The negotiations this Tuesday in Istanbul lasted about three hours and began with a brief address addressed to both delegations by the Turkish president, Recep Tayyip Erdogan. Although he is not part of the negotiating team, the well-known Russian oligarch Roman Abramovich was present, and he chatted animatedly with Erdogan, although he remained on the sidelines of the negotiation. After the rumors about the alleged poisoning of him, denied this Tuesday by the Kremlin spokesman, Dmitri Peskov, Abramóvich said he was fine. Turkish Foreign Minister Mevlut Cavusoglu said that “mutual understanding and consensus have been reached on some issues, the most significant progress has been made precisely today – this Tuesday -” in Istanbul.
Negotiations between kyiv and Moscow began on February 28 in Belarus, four days after the start of the “special operation” launched by Putin against Ukraine. On March 3, also in Belarus, they reached the first agreement, consisting of opening “humanitarian corridors” in the conflict zones to be able to evacuate the civilian population. In order to facilitate the operation, a cessation of hostilities was decided in the areas concerned. But everything was on wet paper.
Contacts then continued for several days via videoconference. On March 10, the Russian and Ukrainian foreign ministers, Sergei Lavrov and Dmitro Kuleba, also met for the first time in Turkey, in Antalya, also without any rapprochement. During the press conference he offered that day, Lavrov maintained that his country “has not attacked Ukraine.”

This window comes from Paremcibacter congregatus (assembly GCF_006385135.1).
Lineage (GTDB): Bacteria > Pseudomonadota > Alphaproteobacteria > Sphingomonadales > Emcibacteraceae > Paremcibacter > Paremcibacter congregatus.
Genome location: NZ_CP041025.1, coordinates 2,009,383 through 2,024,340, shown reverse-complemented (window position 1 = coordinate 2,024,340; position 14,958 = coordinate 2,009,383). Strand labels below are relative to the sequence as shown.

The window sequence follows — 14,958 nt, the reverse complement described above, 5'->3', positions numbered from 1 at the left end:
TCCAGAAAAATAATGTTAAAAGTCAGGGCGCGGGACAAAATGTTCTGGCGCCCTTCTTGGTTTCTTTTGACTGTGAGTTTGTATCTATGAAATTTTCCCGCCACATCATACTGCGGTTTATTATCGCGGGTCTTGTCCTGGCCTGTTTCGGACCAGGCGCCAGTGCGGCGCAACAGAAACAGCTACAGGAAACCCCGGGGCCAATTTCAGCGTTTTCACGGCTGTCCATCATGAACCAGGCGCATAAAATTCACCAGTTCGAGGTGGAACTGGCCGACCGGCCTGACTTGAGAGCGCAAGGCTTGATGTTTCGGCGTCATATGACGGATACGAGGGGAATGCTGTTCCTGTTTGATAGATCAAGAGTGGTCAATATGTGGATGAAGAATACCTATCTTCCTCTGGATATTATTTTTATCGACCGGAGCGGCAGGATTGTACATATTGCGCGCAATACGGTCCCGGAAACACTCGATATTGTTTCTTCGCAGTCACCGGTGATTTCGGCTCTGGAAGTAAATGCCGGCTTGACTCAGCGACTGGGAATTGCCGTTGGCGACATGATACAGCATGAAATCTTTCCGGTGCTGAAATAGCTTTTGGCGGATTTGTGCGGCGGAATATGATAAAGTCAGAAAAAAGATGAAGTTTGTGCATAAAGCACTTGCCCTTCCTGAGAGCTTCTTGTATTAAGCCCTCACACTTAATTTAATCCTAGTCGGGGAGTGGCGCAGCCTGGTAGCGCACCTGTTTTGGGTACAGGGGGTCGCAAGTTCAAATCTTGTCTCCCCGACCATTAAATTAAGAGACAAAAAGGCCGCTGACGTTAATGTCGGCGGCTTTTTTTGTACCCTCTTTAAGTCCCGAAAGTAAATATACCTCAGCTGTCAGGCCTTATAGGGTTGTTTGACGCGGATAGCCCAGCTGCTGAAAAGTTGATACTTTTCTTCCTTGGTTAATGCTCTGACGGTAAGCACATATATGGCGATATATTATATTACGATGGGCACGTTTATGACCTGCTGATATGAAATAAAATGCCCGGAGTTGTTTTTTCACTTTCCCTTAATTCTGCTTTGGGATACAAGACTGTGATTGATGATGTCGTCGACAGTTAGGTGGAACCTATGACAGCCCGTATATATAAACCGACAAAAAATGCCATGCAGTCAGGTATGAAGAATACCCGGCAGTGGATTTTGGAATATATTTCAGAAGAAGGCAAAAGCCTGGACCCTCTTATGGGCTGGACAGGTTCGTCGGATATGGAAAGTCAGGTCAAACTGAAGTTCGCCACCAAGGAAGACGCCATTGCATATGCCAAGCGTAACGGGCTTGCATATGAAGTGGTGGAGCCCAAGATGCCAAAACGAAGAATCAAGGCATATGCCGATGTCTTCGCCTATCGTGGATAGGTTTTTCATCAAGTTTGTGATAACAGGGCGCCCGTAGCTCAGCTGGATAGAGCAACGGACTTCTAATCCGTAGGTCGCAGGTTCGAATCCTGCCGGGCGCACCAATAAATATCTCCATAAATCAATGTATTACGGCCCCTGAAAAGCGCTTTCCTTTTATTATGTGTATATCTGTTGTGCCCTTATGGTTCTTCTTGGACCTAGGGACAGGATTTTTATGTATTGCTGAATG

Allied mistrust and support for kyiv
The leaders of the United States, the United Kingdom, France, Germany and Italy agreed on Tuesday that Western allies should not “relax” in front of Russia until the “horror” in Ukraine is over. Joe Biden, Boris Johnson, Emmanuel Macron, Olaf Scholz and Mario Draghi addressed the situation in Ukraine during the day and discussed the need to work together to “remodel” the international energy architecture and “reduce” dependence on Russian hydrocarbons .
In addition, they agreed on the need to support Ukrainian citizens “in their fight” against Russian “barbarism”, according to a statement released by Johnson’s office. The British ‘premier’ highlighted the “appalling” attacks carried out in cities such as Mariupol, which is surrounded by Russian forces and has been under bombing for several weeks.
For its part, the White House also issued a statement on the call in which it stressed the need to allocate humanitarian aid to the citizens of Mariúpol. Similarly, Washington stressed that Biden and the rest of the leaders opted to provide Ukraine with “security assistance” to defend itself from Russia’s “unjustified and unprovoked” attack.
In parallel, Johnson reiterated that the international community must judge “the regime of (Russian President Vladimir) Putin by his actions, not by his words.” “Putin is twisting a knife into Ukraine’s open wound in an attempt to force the country and its allies to capitulate,” he said, before urging his interlocutors to be “relentless” in responding to him. The leaders agreed to maintain “close” contact.